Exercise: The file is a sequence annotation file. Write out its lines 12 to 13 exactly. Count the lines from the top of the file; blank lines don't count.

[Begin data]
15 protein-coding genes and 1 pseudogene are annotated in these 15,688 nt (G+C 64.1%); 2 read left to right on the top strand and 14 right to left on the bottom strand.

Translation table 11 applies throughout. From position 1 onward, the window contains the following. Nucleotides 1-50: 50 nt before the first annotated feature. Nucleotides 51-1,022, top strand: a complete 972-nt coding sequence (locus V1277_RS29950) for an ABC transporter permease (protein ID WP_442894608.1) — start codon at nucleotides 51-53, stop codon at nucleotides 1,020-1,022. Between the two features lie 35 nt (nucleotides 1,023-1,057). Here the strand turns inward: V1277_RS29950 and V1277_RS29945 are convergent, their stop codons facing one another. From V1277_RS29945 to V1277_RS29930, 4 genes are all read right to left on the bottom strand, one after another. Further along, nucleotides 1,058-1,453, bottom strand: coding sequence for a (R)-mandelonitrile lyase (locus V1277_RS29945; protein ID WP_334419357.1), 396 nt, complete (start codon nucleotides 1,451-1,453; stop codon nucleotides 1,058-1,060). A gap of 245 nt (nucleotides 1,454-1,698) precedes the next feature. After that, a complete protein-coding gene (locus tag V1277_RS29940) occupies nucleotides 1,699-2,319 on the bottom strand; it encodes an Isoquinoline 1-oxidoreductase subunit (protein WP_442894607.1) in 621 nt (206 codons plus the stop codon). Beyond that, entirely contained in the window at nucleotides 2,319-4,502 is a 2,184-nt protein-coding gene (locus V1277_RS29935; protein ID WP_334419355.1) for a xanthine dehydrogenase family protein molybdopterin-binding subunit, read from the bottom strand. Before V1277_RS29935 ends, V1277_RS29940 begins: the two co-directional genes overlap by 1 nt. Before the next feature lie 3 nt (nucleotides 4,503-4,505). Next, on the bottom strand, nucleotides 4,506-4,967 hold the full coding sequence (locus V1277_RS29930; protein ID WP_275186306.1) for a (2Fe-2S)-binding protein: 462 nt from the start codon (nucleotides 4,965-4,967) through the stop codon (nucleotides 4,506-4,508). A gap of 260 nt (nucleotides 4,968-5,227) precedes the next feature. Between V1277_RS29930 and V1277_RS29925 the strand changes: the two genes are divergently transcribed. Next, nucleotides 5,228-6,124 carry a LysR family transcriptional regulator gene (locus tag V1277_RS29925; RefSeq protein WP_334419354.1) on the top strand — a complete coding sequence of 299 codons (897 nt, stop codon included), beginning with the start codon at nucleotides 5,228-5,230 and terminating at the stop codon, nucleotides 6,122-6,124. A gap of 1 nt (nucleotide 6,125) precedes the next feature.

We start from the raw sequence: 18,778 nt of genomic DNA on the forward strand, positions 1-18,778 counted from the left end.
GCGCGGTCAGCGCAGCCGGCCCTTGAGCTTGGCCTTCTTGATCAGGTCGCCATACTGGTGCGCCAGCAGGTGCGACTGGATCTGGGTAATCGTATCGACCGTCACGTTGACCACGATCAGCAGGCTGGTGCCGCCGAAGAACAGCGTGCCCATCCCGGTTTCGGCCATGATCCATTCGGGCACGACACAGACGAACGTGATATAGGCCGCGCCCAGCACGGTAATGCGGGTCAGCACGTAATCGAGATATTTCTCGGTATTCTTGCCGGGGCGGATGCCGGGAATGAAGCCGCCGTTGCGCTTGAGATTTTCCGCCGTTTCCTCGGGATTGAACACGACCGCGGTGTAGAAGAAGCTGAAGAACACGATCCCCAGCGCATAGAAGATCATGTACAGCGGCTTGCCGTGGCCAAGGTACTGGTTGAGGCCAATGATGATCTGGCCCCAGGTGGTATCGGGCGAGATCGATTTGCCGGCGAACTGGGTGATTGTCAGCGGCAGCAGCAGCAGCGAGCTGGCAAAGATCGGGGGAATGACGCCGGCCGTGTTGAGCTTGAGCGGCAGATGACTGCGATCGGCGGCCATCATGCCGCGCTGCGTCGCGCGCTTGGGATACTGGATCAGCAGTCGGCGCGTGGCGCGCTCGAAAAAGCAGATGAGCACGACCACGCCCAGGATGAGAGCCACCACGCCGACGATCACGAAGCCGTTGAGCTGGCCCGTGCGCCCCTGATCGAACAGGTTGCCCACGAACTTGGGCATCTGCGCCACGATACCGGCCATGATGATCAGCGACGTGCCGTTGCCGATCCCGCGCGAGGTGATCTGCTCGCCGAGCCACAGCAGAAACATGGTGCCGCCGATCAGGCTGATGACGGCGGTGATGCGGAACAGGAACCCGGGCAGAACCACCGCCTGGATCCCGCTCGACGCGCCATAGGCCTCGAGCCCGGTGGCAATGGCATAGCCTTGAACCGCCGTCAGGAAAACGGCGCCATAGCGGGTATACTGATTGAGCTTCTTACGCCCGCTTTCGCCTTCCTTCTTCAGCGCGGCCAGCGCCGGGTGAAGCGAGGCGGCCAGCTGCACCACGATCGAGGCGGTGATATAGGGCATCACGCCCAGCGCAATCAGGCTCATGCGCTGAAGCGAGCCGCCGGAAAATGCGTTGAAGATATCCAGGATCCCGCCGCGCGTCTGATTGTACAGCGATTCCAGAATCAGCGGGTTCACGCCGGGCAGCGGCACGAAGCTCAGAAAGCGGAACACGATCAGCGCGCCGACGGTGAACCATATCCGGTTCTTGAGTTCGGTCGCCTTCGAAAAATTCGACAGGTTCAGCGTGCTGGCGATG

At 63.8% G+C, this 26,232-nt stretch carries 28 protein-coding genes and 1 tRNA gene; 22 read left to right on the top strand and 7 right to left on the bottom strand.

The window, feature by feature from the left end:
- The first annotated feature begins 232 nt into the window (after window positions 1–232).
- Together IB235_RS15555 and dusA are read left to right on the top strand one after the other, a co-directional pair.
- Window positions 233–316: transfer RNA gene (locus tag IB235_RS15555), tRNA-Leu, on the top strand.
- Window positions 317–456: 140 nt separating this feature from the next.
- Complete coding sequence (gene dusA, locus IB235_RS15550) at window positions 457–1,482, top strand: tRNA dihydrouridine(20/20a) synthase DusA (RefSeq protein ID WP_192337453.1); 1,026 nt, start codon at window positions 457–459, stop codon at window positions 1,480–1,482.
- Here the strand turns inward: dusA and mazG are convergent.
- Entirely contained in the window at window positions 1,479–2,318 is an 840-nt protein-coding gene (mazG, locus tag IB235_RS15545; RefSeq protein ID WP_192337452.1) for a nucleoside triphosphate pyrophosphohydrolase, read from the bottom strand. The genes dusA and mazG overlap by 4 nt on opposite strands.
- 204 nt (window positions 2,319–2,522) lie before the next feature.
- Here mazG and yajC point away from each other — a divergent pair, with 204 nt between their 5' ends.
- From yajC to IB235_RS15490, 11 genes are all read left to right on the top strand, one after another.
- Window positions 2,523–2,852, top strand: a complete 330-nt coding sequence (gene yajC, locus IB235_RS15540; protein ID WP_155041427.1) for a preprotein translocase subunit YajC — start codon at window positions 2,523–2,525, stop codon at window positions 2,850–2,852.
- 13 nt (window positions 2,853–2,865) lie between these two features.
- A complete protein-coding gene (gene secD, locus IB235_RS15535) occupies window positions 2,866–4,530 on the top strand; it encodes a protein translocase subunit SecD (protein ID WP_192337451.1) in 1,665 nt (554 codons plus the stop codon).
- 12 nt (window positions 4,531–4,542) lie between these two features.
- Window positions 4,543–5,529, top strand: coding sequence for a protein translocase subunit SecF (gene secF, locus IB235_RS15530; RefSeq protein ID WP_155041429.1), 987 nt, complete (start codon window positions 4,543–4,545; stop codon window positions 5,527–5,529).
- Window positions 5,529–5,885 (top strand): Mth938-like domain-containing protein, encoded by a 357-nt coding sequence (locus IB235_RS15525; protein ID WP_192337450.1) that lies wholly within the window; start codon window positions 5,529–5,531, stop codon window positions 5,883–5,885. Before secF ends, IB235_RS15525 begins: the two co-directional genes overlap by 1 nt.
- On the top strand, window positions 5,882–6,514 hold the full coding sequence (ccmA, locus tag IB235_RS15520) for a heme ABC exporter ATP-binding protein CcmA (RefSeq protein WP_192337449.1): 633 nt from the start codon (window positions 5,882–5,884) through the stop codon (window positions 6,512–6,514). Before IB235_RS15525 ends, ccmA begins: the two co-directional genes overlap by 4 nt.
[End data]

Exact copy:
- Here the strand turns inward: dusA and mazG are convergent.
- Entirely contained in the window at window positions 1,479–2,318 is an 840-nt protein-coding gene (mazG, locus tag IB235_RS15545; RefSeq protein ID WP_192337452.1) for a nucleoside triphosphate pyrophosphohydrolase, read from the bottom strand. The genes dusA and mazG overlap by 4 nt on opposite strands.